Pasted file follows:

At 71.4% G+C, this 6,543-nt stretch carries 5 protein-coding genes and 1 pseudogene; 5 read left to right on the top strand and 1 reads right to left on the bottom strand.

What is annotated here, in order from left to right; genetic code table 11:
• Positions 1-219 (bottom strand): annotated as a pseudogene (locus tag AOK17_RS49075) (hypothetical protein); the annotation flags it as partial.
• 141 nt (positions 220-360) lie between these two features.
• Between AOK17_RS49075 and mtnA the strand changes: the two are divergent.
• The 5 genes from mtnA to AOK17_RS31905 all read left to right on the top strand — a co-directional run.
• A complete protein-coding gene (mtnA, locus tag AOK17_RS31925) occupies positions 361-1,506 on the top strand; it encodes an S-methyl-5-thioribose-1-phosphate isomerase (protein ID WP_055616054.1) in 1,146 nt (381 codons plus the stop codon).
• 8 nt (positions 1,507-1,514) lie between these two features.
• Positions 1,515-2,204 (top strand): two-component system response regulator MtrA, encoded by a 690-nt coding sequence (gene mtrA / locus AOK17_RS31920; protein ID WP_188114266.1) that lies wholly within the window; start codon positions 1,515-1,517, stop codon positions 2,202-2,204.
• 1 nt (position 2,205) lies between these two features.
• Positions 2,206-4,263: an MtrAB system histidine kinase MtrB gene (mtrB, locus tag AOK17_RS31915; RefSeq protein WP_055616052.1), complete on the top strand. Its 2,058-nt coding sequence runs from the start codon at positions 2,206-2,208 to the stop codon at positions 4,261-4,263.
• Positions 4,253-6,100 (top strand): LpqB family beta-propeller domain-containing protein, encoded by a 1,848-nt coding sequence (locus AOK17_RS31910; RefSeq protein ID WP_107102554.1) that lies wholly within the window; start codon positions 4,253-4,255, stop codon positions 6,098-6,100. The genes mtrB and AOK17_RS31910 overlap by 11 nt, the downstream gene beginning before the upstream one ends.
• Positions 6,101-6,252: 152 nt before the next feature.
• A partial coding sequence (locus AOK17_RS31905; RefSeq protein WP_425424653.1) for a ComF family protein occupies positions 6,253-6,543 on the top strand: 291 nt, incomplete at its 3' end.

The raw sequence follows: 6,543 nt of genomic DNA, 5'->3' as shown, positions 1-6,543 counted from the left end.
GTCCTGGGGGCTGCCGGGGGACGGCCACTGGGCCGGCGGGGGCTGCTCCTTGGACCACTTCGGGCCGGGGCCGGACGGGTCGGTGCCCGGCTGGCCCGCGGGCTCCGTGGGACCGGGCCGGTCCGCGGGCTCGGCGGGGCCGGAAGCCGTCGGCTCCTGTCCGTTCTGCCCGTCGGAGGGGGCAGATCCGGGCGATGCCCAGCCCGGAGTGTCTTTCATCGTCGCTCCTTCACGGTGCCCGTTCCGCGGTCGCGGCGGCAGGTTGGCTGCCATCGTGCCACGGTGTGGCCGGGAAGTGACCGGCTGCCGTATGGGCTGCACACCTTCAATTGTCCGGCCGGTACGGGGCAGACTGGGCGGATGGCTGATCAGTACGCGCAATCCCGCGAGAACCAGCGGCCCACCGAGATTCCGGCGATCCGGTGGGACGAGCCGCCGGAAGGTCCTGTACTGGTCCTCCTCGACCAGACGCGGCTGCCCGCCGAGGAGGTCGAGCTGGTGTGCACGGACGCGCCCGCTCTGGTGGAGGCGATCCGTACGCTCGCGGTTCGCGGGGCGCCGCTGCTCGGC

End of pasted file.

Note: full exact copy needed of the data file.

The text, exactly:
At 71.4% G+C, this 6,543-nt stretch carries 5 protein-coding genes and 1 pseudogene; 5 read left to right on the top strand and 1 reads right to left on the bottom strand.

What is annotated here, in order from left to right; genetic code table 11:
• Positions 1-219 (bottom strand): annotated as a pseudogene (locus tag AOK17_RS49075) (hypothetical protein); the annotation flags it as partial.
• 141 nt (positions 220-360) lie between these two features.
• Between AOK17_RS49075 and mtnA the strand changes: the two are divergent.
• The 5 genes from mtnA to AOK17_RS31905 all read left to right on the top strand — a co-directional run.
• A complete protein-coding gene (mtnA, locus tag AOK17_RS31925) occupies positions 361-1,506 on the top strand; it encodes an S-methyl-5-thioribose-1-phosphate isomerase (protein ID WP_055616054.1) in 1,146 nt (381 codons plus the stop codon).
• 8 nt (positions 1,507-1,514) lie between these two features.
• Positions 1,515-2,204 (top strand): two-component system response regulator MtrA, encoded by a 690-nt coding sequence (gene mtrA / locus AOK17_RS31920; protein ID WP_188114266.1) that lies wholly within the window; start codon positions 1,515-1,517, stop codon positions 2,202-2,204.
• 1 nt (position 2,205) lies between these two features.
• Positions 2,206-4,263: an MtrAB system histidine kinase MtrB gene (mtrB, locus tag AOK17_RS31915; RefSeq protein WP_055616052.1), complete on the top strand. Its 2,058-nt coding sequence runs from the start codon at positions 2,206-2,208 to the stop codon at positions 4,261-4,263.
• Positions 4,253-6,100 (top strand): LpqB family beta-propeller domain-containing protein, encoded by a 1,848-nt coding sequence (locus AOK17_RS31910; RefSeq protein ID WP_107102554.1) that lies wholly within the window; start codon positions 4,253-4,255, stop codon positions 6,098-6,100. The genes mtrB and AOK17_RS31910 overlap by 11 nt, the downstream gene beginning before the upstream one ends.
• Positions 6,101-6,252: 152 nt before the next feature.
• A partial coding sequence (locus AOK17_RS31905; RefSeq protein WP_425424653.1) for a ComF family protein occupies positions 6,253-6,543 on the top strand: 291 nt, incomplete at its 3' end.

The raw sequence follows: 6,543 nt of genomic DNA, 5'->3' as shown, positions 1-6,543 counted from the left end.
GTCCTGGGGGCTGCCGGGGGACGGCCACTGGGCCGGCGGGGGCTGCTCCTTGGACCACTTCGGGCCGGGGCCGGACGGGTCGGTGCCCGGCTGGCCCGCGGGCTCCGTGGGACCGGGCCGGTCCGCGGGCTCGGCGGGGCCGGAAGCCGTCGGCTCCTGTCCGTTCTGCCCGTCGGAGGGGGCAGATCCGGGCGATGCCCAGCCCGGAGTGTCTTTCATCGTCGCTCCTTCACGGTGCCCGTTCCGCGGTCGCGGCGGCAGGTTGGCTGCCATCGTGCCACGGTGTGGCCGGGAAGTGACCGGCTGCCGTATGGGCTGCACACCTTCAATTGTCCGGCCGGTACGGGGCAGACTGGGCGGATGGCTGATCAGTACGCGCAATCCCGCGAGAACCAGCGGCCCACCGAGATTCCGGCGATCCGGTGGGACGAGCCGCCGGAAGGTCCTGTACTGGTCCTCCTCGACCAGACGCGGCTGCCCGCCGAGGAGGTCGAGCTGGTGTGCACGGACGCGCCCGCTCTGGTGGAGGCGATCCGTACGCTCGCGGTTCGCGGGGCGCCGCTGCTCGGC